As Oscar Wilde famously wrote: “Anyone who lives within their means suffers from a lack of imagination”.
Well, for most of us, it takes a fair amount of imagination to dream up ways to stretch our paycheque to match our wish list – and once you add children and college to the mix, the need for creative thinking becomes even more pressing.
John Lowe the Money Doctor gives invaluable advice to those parents embarking on the path to familial happiness:
If you’re starting a family soon or have recently welcomed a little one, now is the time to start planning for their future – because, in the blink of an eye, baby will be off to college.
Recent reports put the yearly cost of student life at about €12,500 for those studying in Dublin and €11,800 for those outside: that’s €45,000-€50,000 for a typical four-year degree, at current rates.
And with college registration fees – let alone soon to be introduced ordinary college fees – jumping significantly in recent times, it would be wise to expect that trend to continue.
Save save save
One of the most sensible, if challenging decisions is to start saving your child benefit payments immediately once your baby is born.
Saving €140/month for 17 years (it stops on the 18th birthday), even with no deposit interest, brings you to over €28,000 by the time your child is ready to fly the nest.
If you’re frugal (or lucky) enough to be able to do so, you should seriously consider banking this monthly benefit.
Check out EBS’ Family Savings Account (1.75% AER – 1.1025% after DIRT tax of 37%): the maximum amount you can save is €12,000, which will take approximately 8 years.
After this point, consider moving your lump sum to a 10-year NTMA’s National Solidarity Bond, with a 16% tax-free return after 10 years, by which time your child will be 18 and don’t forget to continue saving the €140/month into whatever account is offering the best AER at the time.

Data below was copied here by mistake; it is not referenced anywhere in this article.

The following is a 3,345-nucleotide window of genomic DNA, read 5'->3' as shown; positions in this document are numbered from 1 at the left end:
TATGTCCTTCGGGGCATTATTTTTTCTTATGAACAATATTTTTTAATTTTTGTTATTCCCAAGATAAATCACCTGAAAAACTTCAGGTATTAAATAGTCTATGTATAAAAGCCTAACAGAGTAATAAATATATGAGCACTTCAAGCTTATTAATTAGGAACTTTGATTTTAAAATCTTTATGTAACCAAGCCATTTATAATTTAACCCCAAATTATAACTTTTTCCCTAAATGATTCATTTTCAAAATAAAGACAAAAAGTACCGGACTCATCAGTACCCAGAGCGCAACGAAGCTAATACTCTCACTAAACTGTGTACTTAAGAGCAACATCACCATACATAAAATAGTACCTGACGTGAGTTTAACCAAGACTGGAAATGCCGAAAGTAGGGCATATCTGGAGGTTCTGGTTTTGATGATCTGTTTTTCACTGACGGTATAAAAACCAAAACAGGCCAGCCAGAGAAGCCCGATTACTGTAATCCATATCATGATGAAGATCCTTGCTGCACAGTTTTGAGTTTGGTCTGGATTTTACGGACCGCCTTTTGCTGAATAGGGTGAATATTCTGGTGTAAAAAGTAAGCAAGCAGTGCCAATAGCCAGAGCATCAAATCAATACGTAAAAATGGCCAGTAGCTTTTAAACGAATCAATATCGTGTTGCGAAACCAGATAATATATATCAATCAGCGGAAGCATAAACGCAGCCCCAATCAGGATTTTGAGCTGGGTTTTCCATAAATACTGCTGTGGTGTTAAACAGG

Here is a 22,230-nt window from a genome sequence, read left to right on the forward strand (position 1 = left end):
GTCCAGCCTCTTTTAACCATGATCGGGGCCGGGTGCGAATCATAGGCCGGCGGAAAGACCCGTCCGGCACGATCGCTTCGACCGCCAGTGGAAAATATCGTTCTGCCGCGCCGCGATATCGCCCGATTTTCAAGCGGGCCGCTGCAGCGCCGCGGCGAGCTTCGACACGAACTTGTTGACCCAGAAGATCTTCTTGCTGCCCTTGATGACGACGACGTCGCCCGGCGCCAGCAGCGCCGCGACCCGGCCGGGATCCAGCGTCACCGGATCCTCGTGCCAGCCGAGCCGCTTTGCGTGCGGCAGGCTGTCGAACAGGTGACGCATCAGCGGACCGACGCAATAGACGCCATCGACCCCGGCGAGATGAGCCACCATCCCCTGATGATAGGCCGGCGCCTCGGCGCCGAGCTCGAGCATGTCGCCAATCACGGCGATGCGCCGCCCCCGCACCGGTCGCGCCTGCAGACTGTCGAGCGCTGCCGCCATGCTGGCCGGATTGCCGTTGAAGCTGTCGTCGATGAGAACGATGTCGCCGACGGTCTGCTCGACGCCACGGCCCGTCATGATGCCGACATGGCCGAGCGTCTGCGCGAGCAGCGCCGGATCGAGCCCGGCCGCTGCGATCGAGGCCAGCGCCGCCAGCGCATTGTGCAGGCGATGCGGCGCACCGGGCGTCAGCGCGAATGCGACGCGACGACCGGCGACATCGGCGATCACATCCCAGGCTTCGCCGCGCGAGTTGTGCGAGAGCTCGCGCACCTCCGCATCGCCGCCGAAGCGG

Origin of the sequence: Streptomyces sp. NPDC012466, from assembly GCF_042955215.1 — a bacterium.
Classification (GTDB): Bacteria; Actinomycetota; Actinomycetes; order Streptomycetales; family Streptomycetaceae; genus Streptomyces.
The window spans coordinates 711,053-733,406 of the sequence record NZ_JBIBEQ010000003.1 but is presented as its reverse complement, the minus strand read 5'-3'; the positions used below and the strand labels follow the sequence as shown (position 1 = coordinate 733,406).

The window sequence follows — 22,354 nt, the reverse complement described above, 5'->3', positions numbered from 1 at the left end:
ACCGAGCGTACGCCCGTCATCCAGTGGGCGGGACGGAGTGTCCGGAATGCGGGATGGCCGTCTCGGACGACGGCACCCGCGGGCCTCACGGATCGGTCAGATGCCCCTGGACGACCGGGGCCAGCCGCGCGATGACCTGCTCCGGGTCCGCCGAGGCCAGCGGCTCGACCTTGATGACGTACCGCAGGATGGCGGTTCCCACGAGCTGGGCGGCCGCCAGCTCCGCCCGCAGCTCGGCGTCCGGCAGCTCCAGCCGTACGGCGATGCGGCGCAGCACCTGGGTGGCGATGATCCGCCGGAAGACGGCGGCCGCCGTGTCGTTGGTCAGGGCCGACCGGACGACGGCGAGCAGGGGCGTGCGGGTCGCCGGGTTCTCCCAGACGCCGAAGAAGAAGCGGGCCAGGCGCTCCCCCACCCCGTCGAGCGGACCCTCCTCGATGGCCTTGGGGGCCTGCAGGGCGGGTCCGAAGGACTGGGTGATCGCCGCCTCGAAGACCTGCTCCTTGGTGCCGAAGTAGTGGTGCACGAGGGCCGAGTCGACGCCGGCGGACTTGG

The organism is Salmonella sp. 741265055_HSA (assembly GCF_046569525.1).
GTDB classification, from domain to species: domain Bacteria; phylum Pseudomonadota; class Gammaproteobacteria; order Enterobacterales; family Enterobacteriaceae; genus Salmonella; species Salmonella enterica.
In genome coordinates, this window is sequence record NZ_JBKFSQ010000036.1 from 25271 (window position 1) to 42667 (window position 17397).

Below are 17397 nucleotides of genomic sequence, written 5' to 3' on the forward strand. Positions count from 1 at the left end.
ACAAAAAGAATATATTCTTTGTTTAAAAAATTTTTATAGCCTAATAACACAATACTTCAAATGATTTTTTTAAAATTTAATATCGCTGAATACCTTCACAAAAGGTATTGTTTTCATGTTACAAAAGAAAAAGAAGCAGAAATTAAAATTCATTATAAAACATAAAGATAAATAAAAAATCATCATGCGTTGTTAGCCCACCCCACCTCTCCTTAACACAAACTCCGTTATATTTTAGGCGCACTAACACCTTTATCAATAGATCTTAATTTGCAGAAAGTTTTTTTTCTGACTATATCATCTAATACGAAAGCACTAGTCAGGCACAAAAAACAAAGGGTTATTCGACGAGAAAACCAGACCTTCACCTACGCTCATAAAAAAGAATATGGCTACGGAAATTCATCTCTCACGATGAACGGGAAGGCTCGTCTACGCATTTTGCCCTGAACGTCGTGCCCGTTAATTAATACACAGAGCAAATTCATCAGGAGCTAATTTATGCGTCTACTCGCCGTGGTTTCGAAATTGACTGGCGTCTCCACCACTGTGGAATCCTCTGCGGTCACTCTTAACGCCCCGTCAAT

Alternatively, you could avail of this BULL (rising) stock market and invest in a regular stock market-saving account where the returns could be considerably better but riskier.
Email me for details on Irish Life’s Pinnacle investment – € 250 per month minimum, or Zurich’s LifeSave regular investment account (minimum €75 per month, maximum €2,500) If you want growth you have to take some risk.
Pass on the habit
Instilling practical financial habits and skills in your children is an invaluable gift. Whether it’s a piggy bank or a Post Office/credit union savings account for their pocket money, teaching them to get into the pattern of building a nest egg is wise.
While it might sound a little unconventional, consider teaching them to save or invest their money into a college fund; unlike piggy, this leaves the potential for it to be topped up by any generous relatives at key milestones, like birthdays, First Communions or Confirmations.
Yes, it might be a little soon to know what the 2036 version of the Student Universal Support Ireland (SUSI) grant scheme will look like, but it never hurts to be prepared.
Currently, 40% of third-level students avail of grants in Ireland, be those scholarships, means-tested or disability grants. Be sure to keep these in mind in the year running up to your own child’s CAO application, and apply as soon as the schemes open.
Remember, the best defence is a good offence. Saving anything for such an expensive time is better than nothing – and while your child may not think to thank you as a teenager, they’ll certainly be grateful once that degree is in their hand!